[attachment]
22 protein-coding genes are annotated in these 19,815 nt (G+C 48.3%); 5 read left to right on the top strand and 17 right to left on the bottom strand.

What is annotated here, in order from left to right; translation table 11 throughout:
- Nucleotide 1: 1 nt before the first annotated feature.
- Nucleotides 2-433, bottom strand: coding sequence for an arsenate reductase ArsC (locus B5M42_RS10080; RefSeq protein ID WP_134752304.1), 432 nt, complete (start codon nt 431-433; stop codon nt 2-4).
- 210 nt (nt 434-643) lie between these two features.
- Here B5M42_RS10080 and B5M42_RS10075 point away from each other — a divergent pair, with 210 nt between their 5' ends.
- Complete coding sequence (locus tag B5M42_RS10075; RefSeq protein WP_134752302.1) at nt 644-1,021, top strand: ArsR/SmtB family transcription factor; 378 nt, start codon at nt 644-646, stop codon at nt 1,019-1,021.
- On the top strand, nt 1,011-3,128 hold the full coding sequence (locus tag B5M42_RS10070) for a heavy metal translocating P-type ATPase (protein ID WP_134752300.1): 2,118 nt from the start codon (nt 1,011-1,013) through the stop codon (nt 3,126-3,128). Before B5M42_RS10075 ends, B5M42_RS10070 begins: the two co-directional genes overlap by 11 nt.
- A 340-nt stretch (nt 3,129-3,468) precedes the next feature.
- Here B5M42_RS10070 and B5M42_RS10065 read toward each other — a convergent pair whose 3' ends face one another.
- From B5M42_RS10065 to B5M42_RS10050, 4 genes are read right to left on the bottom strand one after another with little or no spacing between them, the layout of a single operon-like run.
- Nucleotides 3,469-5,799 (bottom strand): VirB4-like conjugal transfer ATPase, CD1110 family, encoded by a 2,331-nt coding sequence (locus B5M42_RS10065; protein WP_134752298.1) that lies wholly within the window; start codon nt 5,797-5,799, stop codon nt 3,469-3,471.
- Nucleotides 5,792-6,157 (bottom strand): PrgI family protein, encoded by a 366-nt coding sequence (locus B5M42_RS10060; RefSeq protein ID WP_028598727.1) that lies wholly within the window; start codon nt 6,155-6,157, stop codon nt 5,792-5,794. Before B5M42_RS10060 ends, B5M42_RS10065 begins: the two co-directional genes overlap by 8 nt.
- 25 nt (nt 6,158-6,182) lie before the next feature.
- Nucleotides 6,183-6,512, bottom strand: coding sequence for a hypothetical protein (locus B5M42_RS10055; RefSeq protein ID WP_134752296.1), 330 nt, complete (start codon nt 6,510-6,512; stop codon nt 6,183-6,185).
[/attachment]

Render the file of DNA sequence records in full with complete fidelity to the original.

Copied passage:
22 protein-coding genes are annotated in these 19,815 nt (G+C 48.3%); 5 read left to right on the top strand and 17 right to left on the bottom strand.

What is annotated here, in order from left to right; translation table 11 throughout:
- Nucleotide 1: 1 nt before the first annotated feature.
- Nucleotides 2-433, bottom strand: coding sequence for an arsenate reductase ArsC (locus B5M42_RS10080; RefSeq protein ID WP_134752304.1), 432 nt, complete (start codon nt 431-433; stop codon nt 2-4).
- 210 nt (nt 434-643) lie between these two features.
- Here B5M42_RS10080 and B5M42_RS10075 point away from each other — a divergent pair, with 210 nt between their 5' ends.
- Complete coding sequence (locus tag B5M42_RS10075; RefSeq protein WP_134752302.1) at nt 644-1,021, top strand: ArsR/SmtB family transcription factor; 378 nt, start codon at nt 644-646, stop codon at nt 1,019-1,021.
- On the top strand, nt 1,011-3,128 hold the full coding sequence (locus tag B5M42_RS10070) for a heavy metal translocating P-type ATPase (protein ID WP_134752300.1): 2,118 nt from the start codon (nt 1,011-1,013) through the stop codon (nt 3,126-3,128). Before B5M42_RS10075 ends, B5M42_RS10070 begins: the two co-directional genes overlap by 11 nt.
- A 340-nt stretch (nt 3,129-3,468) precedes the next feature.
- Here B5M42_RS10070 and B5M42_RS10065 read toward each other — a convergent pair whose 3' ends face one another.
- From B5M42_RS10065 to B5M42_RS10050, 4 genes are read right to left on the bottom strand one after another with little or no spacing between them, the layout of a single operon-like run.
- Nucleotides 3,469-5,799 (bottom strand): VirB4-like conjugal transfer ATPase, CD1110 family, encoded by a 2,331-nt coding sequence (locus B5M42_RS10065; protein WP_134752298.1) that lies wholly within the window; start codon nt 5,797-5,799, stop codon nt 3,469-3,471.
- Nucleotides 5,792-6,157 (bottom strand): PrgI family protein, encoded by a 366-nt coding sequence (locus B5M42_RS10060; RefSeq protein ID WP_028598727.1) that lies wholly within the window; start codon nt 6,155-6,157, stop codon nt 5,792-5,794. Before B5M42_RS10060 ends, B5M42_RS10065 begins: the two co-directional genes overlap by 8 nt.
- 25 nt (nt 6,158-6,182) lie before the next feature.
- Nucleotides 6,183-6,512, bottom strand: coding sequence for a hypothetical protein (locus B5M42_RS10055; RefSeq protein ID WP_134752296.1), 330 nt, complete (start codon nt 6,510-6,512; stop codon nt 6,183-6,185).